What happens to an IEP when you move?

by rickcolosimo on August 5, 2009

A tweet I saw today asked about what the expectations are for implementation of her son’s IEP following an impending move. My response:

Did you get answer to your IEP transfer question? See 20 USC 1414(d)(2)(C). Short answer: FAPE until they re-eval.

Here’s the complete text of the section:

(C) Program for children who transfer school districts

(i) In general

(I) Transfer within the same State In the case of a child with a disability who transfers school districts within the same academic year, who enrolls in a new school, and who had an IEP that was in effect in the same State, the local educational agency shall provide such child with a free appropriate public education, including services comparable to those described in the previously held IEP, in consultation with the parents until such time as the local educational agency adopts the previously held IEP or develops, adopts, and implements a new IEP that is consistent with Federal and State law.

(II) Transfer outside State In the case of a child with a disability who transfers school districts within the same academic year, who enrolls in a new school, and who had an IEP that was in effect in another State, the local educational agency shall provide such child with a free appropriate public education, including services comparable to those described in the previously held IEP, in consultation with the parents until such time as the local educational agency conducts an evaluation pursuant to subsection (a)(1), if determined to be necessary by such agency, and develops a new IEP, if appropriate, that is consistent with Federal and State law.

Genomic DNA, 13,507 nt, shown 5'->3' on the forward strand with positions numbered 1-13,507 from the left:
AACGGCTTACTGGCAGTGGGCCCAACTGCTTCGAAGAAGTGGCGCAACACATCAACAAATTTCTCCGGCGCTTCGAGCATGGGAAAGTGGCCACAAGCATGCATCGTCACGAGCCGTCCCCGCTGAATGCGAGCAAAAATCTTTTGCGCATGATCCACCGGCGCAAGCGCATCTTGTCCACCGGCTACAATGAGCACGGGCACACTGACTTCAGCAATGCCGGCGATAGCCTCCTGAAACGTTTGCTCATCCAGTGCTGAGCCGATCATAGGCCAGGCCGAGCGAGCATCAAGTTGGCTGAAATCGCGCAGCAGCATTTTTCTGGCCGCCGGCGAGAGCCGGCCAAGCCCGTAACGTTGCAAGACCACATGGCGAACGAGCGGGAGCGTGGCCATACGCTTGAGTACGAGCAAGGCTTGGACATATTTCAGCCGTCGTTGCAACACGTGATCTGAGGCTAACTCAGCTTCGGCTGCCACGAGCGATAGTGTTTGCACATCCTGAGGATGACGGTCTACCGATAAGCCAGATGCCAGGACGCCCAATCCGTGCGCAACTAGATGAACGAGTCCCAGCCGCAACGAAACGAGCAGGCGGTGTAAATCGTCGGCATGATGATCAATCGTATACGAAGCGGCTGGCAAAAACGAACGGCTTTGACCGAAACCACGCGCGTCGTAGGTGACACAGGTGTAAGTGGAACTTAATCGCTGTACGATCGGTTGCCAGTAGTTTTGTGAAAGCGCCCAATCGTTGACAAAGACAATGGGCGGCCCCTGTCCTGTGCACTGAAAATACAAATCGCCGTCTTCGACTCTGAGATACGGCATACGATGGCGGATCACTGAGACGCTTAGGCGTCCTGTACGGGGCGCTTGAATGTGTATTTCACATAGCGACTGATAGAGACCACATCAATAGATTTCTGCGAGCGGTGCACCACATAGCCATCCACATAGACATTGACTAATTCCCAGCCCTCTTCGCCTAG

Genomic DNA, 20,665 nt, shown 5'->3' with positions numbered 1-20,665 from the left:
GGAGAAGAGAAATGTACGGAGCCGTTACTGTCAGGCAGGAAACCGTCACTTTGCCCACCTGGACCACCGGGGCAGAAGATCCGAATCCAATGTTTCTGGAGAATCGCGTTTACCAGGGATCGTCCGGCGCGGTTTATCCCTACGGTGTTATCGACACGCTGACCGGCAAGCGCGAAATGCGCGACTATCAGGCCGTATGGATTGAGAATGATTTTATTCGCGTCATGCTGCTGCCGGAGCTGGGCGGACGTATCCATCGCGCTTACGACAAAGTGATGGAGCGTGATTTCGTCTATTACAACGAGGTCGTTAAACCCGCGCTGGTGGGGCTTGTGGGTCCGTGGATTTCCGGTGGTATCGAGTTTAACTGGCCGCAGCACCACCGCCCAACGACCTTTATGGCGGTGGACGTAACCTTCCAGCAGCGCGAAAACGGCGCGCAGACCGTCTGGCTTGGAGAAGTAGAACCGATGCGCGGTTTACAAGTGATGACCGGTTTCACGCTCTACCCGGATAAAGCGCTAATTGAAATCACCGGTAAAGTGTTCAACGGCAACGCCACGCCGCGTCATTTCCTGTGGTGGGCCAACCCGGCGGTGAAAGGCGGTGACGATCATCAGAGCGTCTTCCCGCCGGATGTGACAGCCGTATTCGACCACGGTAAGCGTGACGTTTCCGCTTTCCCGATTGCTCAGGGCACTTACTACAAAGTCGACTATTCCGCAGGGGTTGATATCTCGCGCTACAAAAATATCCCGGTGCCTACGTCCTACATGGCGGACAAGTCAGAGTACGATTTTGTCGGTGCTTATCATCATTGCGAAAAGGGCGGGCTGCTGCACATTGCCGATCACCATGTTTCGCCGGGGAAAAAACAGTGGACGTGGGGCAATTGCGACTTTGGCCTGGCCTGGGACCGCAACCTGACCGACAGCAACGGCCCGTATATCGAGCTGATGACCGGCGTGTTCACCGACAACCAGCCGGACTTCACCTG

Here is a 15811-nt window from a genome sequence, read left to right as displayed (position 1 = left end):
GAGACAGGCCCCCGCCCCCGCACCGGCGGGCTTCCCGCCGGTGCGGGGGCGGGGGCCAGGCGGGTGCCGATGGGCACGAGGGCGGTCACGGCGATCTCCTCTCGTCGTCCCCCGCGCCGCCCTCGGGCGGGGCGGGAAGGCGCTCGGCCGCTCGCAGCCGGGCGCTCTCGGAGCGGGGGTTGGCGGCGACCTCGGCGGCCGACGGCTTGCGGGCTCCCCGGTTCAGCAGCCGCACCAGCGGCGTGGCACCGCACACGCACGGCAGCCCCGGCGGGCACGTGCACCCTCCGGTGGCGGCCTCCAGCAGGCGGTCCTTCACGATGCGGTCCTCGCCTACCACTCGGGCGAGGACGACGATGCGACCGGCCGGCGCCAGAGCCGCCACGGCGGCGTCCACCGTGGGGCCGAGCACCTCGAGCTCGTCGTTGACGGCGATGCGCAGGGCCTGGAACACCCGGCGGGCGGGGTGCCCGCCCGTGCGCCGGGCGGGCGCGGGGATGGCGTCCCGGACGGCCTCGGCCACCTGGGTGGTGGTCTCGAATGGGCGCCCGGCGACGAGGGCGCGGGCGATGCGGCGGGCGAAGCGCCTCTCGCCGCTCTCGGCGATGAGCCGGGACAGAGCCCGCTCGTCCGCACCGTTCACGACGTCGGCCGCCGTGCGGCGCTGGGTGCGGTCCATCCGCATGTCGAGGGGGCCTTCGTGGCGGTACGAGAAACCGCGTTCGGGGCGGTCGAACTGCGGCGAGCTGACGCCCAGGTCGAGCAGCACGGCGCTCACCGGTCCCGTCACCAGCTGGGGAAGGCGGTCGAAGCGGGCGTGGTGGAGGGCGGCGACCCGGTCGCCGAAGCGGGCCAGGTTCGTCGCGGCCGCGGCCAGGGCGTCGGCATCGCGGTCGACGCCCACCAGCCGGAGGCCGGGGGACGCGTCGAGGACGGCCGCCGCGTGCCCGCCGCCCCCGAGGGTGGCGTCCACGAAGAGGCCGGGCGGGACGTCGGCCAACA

So this is really 1/2 the answer to the question. The other half is what is fair and reasonable? Your expectations about what services should be available on day 1 will depend on how much notice you are able to give the incoming district, whether the services are particular in some way or otherwise specialized such that they may not be readily available in the new district, and even where you are in the school year. Most families with school-age children move in summer, when district employees at all levels are often on vacation or only reduced phone/office coverage is available.

Moves are a special circumstance that require as much coordination and advance planning as you can manage (on top of, you know, moving!).

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